Books Galore: Language & the Written Word

Rosetta Stone

Rosetta Stone, Courtesy of the British Museum

Cracking the Egyptian Code: The Revolutionary Life of Jean-Francois Champollion, Andrew Robinson.(Oxford University)  272 pp. $29.95. A fervent early 19th-century Frenchman, a competitive expeditionary personality, and Egyptologist (a field he helped create with the Rosetta Stone), Champollion was one of the world’s great code-breakers, whose decipherment of hieroglyphs opened up a world of knowledge carved on the walls of the Valley of the Kings, Abu Simbel and elsewhere. A two-year expedition along the Nile (1828-1830) brought history and religion to life before his eyes, but also helped destroy his health and spurred his untimely death at age 41. Book is well illustrated, a welcome asset to any tome of this sort. Review

Archimedes Palimpsest, Courtesy of the Walters Art Gallery

Archimedes Palimpsest, Courtesy of the Walters Art Gallery

The Archimedes Codex: Few would believe the many twists and turns of discovering, restoring and sharing the Archimedes Palimpsest [from the Latin, meaning “scraped clean and used again”] which became a massive restoration project, an exhibition, a book, and a website that is a permanent record of this exceptional document. Along the way were monks (who scraped the vellum and wrote over the 10th century copy of Archimedes’s 3rd century writings), Nazi perils, a forger and an anonymous billionaire who finally bought the Palimpsest for $2 million at auction and then proceeded to fund its multi-million-dollar restoration/documentation for over a decade.  (Just taking the document apart took several years of painstaking work.) The Archimedes Codex (“How a medieval prayer book is revealing the true genius of antiquity’s greatest scientist”) a book published by Cambridge University Press (313 pp illus), provides the definitive account of the project, co-written by Reviel Netz at Stanford University and William Noel, curator of manuscripts at Baltimore’s Walters Art Museum. It was Noel who tracked down the buyer and won the day by convincing “Mr. B” (the billionaire) to allow the Walters to undertake the restoration. Review

Tower of Babel by Pieter Breughel, Courtesy of Google Art Project

Tower of Babel by Pieter Breughel, Courtesy of Google Art Project

Babel No More:  The Search for the World’s Most Extraordinary Language Learners, Michael Erard. (Free Press)  $18. With the demise of most foreign-language instruction in American high schools, it’s understandably amazing to encounter polyglots – those who can pick up and master new languages with ease. Who are polyglots (they average about 11 languages!)  and how do they do it ? Erard created an epic book, says the New York Times “…part travelogue, part science lesson, part intellectual investigation, it is an entertaining, informative survey of some of the most fascinating polyglots of our time.” Babel web site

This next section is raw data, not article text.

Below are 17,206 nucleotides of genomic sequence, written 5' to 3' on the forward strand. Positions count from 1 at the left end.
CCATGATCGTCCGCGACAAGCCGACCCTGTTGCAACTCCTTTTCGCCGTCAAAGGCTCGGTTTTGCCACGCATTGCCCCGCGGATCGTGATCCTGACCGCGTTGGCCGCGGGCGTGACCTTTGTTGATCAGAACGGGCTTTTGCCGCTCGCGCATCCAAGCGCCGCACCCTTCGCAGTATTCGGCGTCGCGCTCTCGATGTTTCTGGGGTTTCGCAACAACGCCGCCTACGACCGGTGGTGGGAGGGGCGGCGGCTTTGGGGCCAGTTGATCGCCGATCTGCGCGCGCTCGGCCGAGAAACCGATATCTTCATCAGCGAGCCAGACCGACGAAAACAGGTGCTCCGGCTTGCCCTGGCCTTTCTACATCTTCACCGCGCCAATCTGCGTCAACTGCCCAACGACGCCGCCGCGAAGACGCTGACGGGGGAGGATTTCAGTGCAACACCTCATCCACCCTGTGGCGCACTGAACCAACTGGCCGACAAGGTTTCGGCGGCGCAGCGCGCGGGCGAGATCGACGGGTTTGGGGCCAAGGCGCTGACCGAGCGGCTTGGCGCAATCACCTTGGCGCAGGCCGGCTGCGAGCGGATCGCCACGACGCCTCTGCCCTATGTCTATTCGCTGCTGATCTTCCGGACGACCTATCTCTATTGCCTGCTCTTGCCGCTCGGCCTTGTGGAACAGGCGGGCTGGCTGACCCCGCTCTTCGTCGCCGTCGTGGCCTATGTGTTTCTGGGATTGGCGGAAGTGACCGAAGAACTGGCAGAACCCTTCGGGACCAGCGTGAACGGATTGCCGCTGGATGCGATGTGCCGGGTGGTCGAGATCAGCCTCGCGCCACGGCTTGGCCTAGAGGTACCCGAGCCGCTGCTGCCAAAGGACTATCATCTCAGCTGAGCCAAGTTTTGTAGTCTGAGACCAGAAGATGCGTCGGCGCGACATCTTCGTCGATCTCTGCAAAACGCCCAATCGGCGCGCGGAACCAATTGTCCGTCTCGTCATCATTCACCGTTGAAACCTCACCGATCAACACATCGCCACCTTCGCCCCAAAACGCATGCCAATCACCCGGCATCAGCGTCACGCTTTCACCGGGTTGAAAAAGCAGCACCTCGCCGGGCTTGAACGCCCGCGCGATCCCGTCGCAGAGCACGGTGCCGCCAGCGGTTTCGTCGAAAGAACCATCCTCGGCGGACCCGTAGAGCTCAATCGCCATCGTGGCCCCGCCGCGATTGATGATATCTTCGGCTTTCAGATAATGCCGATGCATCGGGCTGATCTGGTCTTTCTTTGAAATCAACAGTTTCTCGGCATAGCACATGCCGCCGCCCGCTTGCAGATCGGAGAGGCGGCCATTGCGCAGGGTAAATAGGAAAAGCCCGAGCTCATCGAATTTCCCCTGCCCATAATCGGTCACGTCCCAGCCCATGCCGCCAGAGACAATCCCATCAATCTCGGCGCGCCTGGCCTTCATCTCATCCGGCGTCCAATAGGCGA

Book review and excerpt

The Story of Ain’t: America, Its Language, and the Most Controversial Dictionary Ever Published, David Skinner. (Harper) 349 pp.  $26.99. Is “ain’t” a word, a colloquialism, substandard English, or junk ? This is the dissection of the issues around Webster ‘s Third New International Dictionary introduced in 1961 –“jam-packed with fighting-words” that proved to set on fire the world of linguistics that still rages today.  If you are a writer, editor, language freak, or just an overactive Scrabble player, this book’s for you. Be prepared for long, discursive text, and perhaps many cups of cocoa to get you through. Review

Alone Together: Why We Expect More from Technology and Less from Each Other, Sherry Turkle. 360 pp (Basic Books) $28.95. We have all seen teens walking three abreast on the street, each on her own cellphone texting someone else, oblivious to anything or anyone next to her. MIT professor and clinical psychologist Turkle investigates the psychological impact of being “wired” (wirelessly) all day long. She describes kids who text up to 8,000 times a month and cannot be untethered from their iPhones even for a short time (the first thing they do upon waking and even sleep with their device). Turkle conducted hundreds of interviews with teens and adults to explore intimacy, human-technological interaction, constructed identities that exist only online, and the price we may pay for our e-addiction. Turkle’s web site with excerpt:

New York Times review and interview on Fresh Air (35 mins)